Motherboards

We have another premium Z170-based motherboard on the test bench today, by way of MSI. The MSI Z170A Gaming M9 ACK motherboard is the company’s top end gaming board for use with Intel 6th Generation Skylake-based Core series processors. The MSI Z170A Gaming M9 is packed with a host of premium features aimed at improving and enhancing your experience. Like most gaming enthusiast boards, this one also commands top dollar, but still manages to ring in $100 shy of the wallet-busting ASUS Z170 ROG Maximus VIII we previously reviewed. Some of the more notable features on this motherboard include a built-in... Read more...
We’ve already had a taste of what ASUS and Gigabyte have to offer in the way of Z87 motherboards, and now it’s time to give MSI’s lineup a spin. MSI’s offering of Z87 motherboards has essentially three tiers: the “POWER” series (which includes four XPOWER and MPOWER boards), a trio of gaming boards, and five mainstream boards. The company sent us a motherboard from each area to put through their paces. The Z87 chipset goes hand-in-hand with Intel’s 4th-generation Haswell processors, and we outfitted the three MSI boards--the tiny Z87I, the Z87-G45 Gamer,... Read more...
The MSI XPower series of motherboards is clearly designed to curry favor with overclocking enthusiasts and the high-end gamers Asus has targeted with its Republic of Gamers (ROG) brand. The XPower packs full support for all the latest buzzwords and capabilities, but MSI is also claiming to offer certain unique features that other manufacturers can't match currently. We're always interested in new innovations and ideas when it comes to motherboard design; let's take a look at the oomph behind MSI's Big Bang.  MSI Big Bang XPower The XPower is as much a love letter to enthusiasts as it is a... Read more...
The latest socket AM3 compatible Phenom II processors have been available for several weeks now and they had proven in our initial coverage to be excellent chips, a notable improvement over their predecessors in several respects, including overclocking and in their support for higher clocked DDR3 memory. Thanks to the Phenom II's ability to use both DDR2 and DDR3 memory types, they can be used in existing AM2+ boards, which is an excellent solution for many current AMD users. The AMD 790GX chipset offers an excellent low cost DDR2 solution for Phenom II owners but currently... Read more...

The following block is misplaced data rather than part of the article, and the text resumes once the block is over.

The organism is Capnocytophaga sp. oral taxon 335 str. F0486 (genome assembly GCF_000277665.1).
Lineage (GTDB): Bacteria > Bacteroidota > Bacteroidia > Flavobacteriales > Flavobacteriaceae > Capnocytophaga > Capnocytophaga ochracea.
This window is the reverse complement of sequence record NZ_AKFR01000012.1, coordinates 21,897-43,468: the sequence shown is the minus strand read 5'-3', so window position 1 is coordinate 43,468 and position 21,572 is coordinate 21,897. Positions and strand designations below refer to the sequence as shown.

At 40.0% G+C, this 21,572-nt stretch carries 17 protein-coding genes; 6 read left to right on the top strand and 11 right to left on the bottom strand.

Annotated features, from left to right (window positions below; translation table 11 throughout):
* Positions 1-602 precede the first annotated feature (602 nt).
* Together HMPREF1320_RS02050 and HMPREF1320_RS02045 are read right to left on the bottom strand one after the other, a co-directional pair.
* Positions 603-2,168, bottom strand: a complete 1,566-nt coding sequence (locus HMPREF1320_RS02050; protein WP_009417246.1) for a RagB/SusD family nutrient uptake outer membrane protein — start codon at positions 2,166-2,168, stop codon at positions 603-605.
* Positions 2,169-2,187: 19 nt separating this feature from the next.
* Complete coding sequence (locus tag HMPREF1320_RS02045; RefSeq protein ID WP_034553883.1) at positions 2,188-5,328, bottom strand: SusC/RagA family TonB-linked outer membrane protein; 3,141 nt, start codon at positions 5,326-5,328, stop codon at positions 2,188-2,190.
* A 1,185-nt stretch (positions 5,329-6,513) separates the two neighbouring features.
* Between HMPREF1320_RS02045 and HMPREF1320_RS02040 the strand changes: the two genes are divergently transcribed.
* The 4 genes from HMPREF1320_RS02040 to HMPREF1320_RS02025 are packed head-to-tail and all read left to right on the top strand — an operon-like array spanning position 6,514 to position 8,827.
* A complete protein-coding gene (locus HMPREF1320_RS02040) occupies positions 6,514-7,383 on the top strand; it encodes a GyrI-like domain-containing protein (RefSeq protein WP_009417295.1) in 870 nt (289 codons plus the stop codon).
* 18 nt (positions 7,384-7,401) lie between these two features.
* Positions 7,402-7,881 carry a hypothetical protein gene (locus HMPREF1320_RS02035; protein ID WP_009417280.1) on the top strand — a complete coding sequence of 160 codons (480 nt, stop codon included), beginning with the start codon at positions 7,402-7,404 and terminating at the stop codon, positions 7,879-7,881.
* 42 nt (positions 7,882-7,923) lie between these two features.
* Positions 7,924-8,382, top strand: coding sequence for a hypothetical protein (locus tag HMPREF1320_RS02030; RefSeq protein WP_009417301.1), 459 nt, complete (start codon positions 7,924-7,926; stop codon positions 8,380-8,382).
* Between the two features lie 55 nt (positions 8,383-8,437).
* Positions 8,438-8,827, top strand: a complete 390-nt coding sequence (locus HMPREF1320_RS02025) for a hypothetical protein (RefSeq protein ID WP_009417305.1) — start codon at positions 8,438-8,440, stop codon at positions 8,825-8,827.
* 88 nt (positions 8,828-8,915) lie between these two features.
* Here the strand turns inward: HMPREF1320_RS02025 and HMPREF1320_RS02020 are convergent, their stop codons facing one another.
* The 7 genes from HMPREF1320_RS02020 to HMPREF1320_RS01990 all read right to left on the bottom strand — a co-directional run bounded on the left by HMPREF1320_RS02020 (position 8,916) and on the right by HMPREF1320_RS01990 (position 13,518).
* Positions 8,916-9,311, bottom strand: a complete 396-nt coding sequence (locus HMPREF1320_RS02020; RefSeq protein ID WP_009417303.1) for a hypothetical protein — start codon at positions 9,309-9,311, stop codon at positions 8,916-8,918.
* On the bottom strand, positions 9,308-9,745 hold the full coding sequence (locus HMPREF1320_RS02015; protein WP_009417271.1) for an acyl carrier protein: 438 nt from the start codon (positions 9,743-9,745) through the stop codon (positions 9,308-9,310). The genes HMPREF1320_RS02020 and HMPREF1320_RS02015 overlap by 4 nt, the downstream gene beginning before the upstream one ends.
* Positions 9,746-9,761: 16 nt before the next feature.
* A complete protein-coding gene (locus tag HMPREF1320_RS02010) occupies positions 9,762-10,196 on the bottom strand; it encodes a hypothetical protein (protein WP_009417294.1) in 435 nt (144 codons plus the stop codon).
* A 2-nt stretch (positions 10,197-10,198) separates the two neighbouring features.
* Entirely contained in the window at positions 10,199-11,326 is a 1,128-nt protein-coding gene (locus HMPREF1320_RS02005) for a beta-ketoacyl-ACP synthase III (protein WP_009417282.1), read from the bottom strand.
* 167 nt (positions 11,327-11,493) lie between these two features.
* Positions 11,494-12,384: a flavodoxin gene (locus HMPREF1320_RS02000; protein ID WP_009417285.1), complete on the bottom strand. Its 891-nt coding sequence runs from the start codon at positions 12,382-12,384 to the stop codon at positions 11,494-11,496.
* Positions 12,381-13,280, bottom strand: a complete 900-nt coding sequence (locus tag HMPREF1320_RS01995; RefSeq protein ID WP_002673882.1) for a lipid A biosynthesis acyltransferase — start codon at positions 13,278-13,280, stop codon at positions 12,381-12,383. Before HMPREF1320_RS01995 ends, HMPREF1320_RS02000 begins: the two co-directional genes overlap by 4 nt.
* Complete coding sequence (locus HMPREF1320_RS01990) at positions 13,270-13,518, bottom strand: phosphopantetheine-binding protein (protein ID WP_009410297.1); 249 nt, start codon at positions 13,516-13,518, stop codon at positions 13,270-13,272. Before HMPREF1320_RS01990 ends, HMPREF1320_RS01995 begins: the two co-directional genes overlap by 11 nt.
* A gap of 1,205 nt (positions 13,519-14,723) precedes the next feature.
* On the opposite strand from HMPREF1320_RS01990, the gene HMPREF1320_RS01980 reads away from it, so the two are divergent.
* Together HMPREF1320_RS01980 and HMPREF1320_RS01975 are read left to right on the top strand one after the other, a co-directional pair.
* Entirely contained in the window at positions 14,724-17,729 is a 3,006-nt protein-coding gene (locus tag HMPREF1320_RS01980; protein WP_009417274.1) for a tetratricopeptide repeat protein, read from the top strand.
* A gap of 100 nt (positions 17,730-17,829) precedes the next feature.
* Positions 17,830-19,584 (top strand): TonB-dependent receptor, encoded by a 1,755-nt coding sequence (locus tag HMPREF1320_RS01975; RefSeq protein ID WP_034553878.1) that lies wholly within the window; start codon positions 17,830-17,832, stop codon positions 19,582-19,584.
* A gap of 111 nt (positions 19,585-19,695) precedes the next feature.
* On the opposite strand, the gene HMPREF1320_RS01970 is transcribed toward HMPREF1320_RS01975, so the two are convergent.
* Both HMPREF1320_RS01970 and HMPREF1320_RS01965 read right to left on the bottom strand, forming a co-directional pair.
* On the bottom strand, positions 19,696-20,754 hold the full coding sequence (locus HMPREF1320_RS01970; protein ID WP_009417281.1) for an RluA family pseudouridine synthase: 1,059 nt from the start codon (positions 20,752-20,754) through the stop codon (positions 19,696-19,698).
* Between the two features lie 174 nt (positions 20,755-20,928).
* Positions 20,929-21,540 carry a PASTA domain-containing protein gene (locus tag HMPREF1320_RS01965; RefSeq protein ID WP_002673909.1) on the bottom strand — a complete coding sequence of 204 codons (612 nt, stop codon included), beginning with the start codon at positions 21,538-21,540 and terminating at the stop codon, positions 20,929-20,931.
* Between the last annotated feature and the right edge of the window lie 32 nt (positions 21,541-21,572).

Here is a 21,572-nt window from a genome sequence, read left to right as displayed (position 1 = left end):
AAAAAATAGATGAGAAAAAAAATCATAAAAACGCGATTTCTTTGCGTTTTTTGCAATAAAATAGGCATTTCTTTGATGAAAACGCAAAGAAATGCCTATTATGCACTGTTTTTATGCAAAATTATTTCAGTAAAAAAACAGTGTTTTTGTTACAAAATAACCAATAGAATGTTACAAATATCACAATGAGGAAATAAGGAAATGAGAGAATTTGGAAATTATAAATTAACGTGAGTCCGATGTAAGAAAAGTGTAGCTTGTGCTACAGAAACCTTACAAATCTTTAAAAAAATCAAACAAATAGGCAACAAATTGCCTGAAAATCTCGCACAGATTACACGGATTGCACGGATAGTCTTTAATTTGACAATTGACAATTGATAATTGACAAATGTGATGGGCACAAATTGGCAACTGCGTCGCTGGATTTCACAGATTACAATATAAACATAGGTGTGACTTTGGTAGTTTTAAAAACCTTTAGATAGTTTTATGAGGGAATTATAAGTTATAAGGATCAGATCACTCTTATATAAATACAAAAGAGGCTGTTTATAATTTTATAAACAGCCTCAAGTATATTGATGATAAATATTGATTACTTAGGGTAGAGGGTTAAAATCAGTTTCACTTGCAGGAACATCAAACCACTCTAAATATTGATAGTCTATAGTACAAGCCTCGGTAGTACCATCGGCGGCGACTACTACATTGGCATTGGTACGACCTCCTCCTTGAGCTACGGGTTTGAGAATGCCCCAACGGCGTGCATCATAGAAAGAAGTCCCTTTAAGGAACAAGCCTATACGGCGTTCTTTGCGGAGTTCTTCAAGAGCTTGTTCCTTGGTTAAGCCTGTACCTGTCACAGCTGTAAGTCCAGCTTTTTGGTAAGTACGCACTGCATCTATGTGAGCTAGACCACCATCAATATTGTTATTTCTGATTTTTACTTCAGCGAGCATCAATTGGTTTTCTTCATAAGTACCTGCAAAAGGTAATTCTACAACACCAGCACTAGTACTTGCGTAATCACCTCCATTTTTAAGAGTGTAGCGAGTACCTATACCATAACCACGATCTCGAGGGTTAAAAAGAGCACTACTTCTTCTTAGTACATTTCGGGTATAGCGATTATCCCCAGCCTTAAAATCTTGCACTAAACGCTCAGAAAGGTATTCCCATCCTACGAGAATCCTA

A few months back, Intel released the P45 Chipset -- at the time it was considered to be their mainstream offering, playing second fiddle to the X48 Express.  With official support of a 1333MHz FSB, PCI-E 2.0, ATI CrossFire, and support for both DDR2 and DDR3 memory, there's a lot of roads to go down with the construction of one of these boards, and MSI went down all of them.  MSI fleshed out a complete top-to-bottom assortment of  boards, which means that they have a P45 motherboard that suits just about every potential buyer's... Read more...
DDR3 is the future of desktop PC memory in the near term, no question about it.  Nonetheless, the transition to the next level of memory technology will be a gradual one, much like we saw when we advanced from DDR to DDR2.  With higher latencies and higher price tags, the argument for migrating to DDR3 in its current state isn't a strong one, but as the technology matures, that argument will become increasingly strong as the benefits and costs of DDR3 become more tangilble and affordable.One issue facing system builders today is how to approach a new build if they... Read more...
In mid-Q4 2007, AMD released their 790FX, 790X and 770 chipsets, the final pieces required to complete their Spider platform.  As the backbone of the new platform, the 700 series chipsets were designed with new feature sets to take full advantage of the Phenom processor's capabilities.  With up to 42 PCI Express lanes, support for four-way graphics, and lower power consumption then previous chipsets, AMD delivered a competitive new chipset to back their new CPUs and graphics cards.In November, we took a detailed look at the Spider platform coupled with a Phenom... Read more...